c) We find that this Sixth Council exalts as its standard mainly the teaching of Leo and Agatho, popes of Rome, paying only lip-service to the teachings of the Blessed Cyril. We regard Leo as a heretic for his teaching that the will and operation of Christ is to be attributed to the two natures of Christ rather than to the one hypostasis. The human nature is as "natural" to Christ the incarnate Word as is the divine. It is one hypostasis who now is both divine and human, and all the activities come from the one hypostasis (Review, pp. 140-141; Does Chalcedon Divide or Unite?)

http://www.orthodoxinfo.com/ecumenism/mono_share.aspx
We had a lengthy inter-EO discussion on this in the private forums: " Jesus Christ the God-Man, A Divine Person, Also a Human Person?"  It would seem that this isn't an issue that divides EO from OO (but EO from EO, and OO from OO?).
 

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Jonathan Gress said:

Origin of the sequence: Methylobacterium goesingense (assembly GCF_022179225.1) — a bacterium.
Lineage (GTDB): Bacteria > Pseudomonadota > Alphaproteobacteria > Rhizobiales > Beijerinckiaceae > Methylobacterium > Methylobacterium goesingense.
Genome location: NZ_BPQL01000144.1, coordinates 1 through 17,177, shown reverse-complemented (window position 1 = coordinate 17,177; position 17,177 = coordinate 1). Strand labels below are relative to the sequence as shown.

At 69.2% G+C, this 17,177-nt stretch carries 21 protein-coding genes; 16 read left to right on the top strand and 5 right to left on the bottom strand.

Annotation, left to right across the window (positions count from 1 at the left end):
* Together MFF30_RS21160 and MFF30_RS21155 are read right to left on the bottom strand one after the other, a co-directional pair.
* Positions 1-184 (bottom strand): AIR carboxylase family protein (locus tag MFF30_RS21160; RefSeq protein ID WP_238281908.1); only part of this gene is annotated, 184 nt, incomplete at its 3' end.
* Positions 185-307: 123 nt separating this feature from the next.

minasoliman said:
Jonathan Gress said:
minasoliman said:
Jonathan,

Another question.  Have you considered that maybe these Antiochian theologians feel that they are not contradicting those quotes you are giving?  Have you considered that maybe the "iota" you're quoting from is not the "iota" I was thinking?

No, of course not.  Obviously, once again, you make assumptions.  Do you notice how many EO's here in this thread could use these quotes against you (in fact, have implied that you are outside the true faith), one of them being Fr. Ambrose?

But you still don't get it.  You don't delve much deeper into the issue because either you're afraid or you like to remain ignorant.

If you still don't get it, Jonathan, Salpy is right.  There's no point in trying to make you understand.
Whether or not they 'feel' they are upholding the dogmas of the Seven Councils, I am demonstrating as an objective fact that they are not upholding them.

I'd be interested to see just how Fr Ambrose uses these quotes against me, considering that I am not in the World Council of Churches, consider the anathemas against the Latin church still to be in force so long as they continue to teach their non-Orthodox doctrines, and that I continue to believe in all the dogmas of the Ecumenical Councils and hence do not recognize the Orthodoxy of non-Chalcedonians.
Objective?  Hardly!  Objective is trying to understand and address WHY....WHY....again...WHY they believe the way they do, and then make your argument.